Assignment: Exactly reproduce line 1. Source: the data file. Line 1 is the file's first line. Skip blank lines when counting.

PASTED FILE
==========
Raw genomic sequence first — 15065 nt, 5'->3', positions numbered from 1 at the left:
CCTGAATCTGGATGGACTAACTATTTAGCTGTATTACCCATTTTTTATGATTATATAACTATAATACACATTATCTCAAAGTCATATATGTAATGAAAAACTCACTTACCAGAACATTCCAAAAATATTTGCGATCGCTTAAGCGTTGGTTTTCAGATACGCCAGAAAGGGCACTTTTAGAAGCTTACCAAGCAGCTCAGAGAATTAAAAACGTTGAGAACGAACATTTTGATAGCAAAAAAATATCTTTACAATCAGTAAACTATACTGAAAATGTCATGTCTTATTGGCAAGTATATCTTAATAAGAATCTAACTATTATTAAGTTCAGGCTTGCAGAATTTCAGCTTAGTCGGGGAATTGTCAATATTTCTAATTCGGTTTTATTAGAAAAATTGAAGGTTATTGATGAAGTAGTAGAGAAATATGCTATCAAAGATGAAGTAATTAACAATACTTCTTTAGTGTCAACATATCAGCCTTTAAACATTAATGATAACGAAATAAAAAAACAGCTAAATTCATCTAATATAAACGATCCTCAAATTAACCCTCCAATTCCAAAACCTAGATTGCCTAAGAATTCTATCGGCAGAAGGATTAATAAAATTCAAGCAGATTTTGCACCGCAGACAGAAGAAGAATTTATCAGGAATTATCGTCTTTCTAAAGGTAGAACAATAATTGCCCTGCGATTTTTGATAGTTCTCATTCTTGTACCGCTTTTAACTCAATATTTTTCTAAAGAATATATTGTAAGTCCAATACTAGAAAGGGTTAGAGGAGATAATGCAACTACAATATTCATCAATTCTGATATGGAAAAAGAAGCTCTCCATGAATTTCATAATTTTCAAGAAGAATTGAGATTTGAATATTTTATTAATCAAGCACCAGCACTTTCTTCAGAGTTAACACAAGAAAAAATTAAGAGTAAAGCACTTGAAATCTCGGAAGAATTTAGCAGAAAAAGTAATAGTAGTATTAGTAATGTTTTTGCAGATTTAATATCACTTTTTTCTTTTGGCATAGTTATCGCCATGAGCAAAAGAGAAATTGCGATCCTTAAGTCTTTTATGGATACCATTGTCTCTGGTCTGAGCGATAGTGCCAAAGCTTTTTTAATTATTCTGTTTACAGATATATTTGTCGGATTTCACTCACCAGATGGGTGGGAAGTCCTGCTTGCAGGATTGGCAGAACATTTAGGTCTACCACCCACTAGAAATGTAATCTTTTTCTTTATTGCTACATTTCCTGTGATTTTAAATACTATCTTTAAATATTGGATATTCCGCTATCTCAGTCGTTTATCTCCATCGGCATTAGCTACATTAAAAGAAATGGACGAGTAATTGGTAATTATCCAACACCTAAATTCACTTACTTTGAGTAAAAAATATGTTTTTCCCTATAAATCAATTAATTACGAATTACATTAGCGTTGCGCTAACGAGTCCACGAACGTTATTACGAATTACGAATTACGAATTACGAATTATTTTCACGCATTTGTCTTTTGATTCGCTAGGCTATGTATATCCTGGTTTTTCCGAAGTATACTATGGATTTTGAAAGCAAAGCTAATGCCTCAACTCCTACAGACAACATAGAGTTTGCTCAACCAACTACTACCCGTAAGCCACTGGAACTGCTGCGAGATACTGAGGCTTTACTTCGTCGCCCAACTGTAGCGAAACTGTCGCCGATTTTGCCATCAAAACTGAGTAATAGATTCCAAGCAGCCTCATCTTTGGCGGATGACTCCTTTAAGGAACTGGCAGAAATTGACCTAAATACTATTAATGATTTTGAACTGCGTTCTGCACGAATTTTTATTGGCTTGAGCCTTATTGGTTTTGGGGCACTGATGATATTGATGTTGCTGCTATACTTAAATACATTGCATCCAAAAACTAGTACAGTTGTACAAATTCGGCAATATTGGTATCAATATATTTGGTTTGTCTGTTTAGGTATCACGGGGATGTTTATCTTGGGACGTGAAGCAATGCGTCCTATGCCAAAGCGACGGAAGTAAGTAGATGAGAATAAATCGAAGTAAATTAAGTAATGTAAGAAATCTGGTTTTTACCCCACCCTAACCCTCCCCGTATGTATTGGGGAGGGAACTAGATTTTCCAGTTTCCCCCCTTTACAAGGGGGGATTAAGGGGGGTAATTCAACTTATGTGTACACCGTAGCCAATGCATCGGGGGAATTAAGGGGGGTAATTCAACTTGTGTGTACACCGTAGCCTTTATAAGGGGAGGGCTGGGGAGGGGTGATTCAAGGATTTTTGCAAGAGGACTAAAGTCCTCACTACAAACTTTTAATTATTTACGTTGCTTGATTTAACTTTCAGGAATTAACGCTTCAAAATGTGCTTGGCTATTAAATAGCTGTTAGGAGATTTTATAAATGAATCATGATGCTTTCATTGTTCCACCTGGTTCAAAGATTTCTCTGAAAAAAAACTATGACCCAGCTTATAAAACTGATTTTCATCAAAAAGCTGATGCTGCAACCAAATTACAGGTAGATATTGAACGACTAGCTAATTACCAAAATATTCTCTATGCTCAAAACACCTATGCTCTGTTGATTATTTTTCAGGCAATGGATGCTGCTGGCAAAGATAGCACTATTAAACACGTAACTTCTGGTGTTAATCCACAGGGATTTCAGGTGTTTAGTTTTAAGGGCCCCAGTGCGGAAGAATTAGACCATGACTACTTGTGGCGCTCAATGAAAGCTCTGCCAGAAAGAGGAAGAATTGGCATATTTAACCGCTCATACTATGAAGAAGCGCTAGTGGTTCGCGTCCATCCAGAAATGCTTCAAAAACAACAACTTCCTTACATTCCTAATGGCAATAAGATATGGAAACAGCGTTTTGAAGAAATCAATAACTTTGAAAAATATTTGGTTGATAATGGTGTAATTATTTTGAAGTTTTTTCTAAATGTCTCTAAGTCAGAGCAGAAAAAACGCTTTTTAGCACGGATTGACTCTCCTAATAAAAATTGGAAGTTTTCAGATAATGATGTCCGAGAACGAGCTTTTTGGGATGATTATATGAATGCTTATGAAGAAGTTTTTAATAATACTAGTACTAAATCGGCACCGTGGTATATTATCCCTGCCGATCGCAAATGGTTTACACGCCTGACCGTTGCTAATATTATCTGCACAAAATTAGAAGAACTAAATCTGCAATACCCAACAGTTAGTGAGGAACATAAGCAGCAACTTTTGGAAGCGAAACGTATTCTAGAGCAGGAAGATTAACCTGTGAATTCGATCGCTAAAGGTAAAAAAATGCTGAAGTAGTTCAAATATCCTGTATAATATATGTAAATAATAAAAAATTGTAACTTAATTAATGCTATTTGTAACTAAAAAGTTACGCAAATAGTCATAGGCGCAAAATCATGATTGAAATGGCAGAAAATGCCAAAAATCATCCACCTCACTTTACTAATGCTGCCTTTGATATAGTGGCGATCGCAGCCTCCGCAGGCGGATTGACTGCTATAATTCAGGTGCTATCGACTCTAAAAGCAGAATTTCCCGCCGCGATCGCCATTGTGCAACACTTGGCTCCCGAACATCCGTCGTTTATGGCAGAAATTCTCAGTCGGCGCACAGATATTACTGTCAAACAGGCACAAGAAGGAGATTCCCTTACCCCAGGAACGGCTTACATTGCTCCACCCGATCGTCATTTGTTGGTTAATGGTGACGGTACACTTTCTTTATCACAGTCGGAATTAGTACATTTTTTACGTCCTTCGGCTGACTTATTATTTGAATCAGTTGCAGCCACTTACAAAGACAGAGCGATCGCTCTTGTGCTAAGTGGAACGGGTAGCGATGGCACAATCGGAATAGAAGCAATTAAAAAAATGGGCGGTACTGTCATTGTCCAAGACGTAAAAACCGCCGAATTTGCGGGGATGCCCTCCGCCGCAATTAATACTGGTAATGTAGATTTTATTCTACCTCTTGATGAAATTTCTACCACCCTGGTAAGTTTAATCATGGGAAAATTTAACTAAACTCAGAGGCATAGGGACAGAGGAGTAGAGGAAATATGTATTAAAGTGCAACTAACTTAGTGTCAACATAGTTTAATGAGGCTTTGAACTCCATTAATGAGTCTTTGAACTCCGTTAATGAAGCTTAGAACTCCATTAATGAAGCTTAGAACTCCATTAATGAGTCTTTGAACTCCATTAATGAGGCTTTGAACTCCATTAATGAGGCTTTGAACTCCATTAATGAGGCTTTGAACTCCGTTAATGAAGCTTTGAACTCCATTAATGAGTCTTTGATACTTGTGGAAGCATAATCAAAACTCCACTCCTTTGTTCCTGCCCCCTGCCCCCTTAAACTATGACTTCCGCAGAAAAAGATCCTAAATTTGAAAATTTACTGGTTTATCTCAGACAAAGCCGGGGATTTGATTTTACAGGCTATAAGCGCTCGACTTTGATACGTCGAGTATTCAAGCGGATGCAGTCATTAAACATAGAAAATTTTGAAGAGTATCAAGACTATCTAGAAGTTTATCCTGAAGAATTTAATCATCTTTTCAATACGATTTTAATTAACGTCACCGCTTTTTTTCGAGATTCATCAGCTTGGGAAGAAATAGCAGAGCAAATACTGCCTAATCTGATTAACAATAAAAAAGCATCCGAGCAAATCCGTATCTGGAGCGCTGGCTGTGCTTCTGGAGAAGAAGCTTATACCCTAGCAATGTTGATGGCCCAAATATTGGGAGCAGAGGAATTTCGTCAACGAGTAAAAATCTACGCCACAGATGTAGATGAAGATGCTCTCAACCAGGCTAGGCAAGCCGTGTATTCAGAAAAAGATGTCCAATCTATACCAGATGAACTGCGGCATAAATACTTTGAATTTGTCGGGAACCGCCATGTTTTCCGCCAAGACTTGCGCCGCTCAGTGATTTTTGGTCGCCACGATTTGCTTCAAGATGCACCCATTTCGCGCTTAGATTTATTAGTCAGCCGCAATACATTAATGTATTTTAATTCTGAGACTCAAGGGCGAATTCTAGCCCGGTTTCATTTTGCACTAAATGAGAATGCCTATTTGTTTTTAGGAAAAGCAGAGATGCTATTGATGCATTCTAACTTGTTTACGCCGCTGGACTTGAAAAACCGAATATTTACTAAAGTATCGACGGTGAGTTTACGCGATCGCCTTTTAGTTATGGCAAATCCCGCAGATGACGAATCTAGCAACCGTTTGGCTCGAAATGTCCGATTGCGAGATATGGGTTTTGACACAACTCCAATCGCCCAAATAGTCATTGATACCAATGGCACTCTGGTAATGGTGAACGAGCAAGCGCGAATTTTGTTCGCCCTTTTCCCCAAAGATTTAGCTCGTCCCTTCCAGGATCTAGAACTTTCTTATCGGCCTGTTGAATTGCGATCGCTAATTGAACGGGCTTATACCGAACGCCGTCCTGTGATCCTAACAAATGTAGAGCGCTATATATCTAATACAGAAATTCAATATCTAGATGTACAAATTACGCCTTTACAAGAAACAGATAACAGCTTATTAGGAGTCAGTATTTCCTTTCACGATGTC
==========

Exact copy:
Raw genomic sequence first — 15065 nt, 5'->3', positions numbered from 1 at the left: